Ohio, the 1970s:
Copywriter Gary Halbert has found a surefire way to test if an ad he wrote will be a winner or lose money.
Here's what he'd do: He would walk into his favorite bar, called Mike's, sit down for a beer, and simply read his ad out loud.
If the audience complimented him on his writing skills, he'd crumble up the piece of paper and start over.
Wait, what? Yeah, you read that right. Not the reaction he wanted.
What he wanted to hear was: "Wow, Gary, this [product] sounds great. Where can I get it?"
Then he knew he had a winner.
How come? You see, writing should be invisible to the reader. It should feel like the air that surrounds us.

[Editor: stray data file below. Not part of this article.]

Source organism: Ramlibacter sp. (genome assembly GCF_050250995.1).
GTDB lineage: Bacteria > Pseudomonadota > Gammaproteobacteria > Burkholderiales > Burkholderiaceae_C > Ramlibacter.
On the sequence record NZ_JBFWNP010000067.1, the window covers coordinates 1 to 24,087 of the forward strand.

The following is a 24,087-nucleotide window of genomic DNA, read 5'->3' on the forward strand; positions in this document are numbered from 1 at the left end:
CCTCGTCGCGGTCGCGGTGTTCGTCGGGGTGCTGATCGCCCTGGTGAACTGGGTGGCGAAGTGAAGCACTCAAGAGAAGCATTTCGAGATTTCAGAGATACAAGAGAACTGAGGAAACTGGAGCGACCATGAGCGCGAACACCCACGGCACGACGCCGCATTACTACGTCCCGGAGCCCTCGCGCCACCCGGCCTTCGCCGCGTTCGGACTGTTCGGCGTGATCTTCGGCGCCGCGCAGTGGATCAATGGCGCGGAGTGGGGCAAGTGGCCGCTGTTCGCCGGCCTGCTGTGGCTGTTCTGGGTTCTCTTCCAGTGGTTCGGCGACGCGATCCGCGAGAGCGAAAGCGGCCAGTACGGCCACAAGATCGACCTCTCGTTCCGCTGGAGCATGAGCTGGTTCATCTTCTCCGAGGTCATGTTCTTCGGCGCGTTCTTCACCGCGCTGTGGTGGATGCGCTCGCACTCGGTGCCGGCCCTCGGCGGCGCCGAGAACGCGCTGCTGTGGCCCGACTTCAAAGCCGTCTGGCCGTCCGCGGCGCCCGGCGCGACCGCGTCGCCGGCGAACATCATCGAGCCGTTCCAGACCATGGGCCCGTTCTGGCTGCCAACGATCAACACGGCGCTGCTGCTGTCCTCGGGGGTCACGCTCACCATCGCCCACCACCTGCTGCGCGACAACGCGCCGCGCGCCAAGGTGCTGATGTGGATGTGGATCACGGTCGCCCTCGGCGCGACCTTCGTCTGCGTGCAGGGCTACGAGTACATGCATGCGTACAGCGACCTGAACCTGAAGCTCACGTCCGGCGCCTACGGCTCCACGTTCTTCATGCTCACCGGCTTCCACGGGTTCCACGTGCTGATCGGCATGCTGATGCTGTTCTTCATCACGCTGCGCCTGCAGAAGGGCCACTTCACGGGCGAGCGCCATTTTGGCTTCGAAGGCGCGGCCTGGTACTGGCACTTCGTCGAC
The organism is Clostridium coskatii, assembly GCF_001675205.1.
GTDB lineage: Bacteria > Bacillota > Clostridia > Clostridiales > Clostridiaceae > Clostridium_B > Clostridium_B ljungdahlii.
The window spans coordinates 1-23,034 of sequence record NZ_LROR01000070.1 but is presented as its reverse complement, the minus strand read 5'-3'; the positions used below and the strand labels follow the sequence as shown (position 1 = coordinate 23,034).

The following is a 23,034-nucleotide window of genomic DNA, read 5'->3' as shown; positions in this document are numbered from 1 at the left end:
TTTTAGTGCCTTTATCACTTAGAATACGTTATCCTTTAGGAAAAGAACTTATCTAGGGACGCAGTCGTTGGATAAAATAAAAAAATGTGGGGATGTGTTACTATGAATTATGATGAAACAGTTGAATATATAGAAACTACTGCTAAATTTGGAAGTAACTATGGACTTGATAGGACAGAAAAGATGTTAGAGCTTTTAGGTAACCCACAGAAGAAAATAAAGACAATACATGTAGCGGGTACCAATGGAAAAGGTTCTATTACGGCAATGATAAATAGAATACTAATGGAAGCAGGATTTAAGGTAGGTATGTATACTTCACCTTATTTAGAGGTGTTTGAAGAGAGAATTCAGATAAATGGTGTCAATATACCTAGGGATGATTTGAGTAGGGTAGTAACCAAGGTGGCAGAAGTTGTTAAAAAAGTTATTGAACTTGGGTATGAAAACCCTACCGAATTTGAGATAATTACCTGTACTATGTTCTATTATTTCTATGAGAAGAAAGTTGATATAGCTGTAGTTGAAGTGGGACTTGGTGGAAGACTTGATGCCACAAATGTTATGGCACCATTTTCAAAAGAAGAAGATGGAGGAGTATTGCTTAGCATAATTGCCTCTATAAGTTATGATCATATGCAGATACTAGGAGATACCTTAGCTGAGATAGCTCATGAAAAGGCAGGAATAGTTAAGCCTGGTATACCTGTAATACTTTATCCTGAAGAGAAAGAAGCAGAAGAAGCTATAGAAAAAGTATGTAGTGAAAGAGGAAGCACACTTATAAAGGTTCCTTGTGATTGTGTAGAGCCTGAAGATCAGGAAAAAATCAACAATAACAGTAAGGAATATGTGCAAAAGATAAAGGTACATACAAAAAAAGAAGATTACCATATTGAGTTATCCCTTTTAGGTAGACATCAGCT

You want your reader to "get" the message, to be moved by the words, to feel something.
And they can't do that if they're occupied figuring out what you're trying to say with big words and intricate sentence structures.
So, how do you make your writing invisible? Quite simple.
Stop trying so hard to impress and stick to everyday English (or any other language you're writing in). Use words your audience knows and pack them into short sentences and paragraphs.
You want to aim for an 8th-grade reading level or lower, even if your audience has PhDs. By the way, you can easily check the readability of your piece with apps like Grammarly or Hemingway.
That's how you make sure that you get your message across.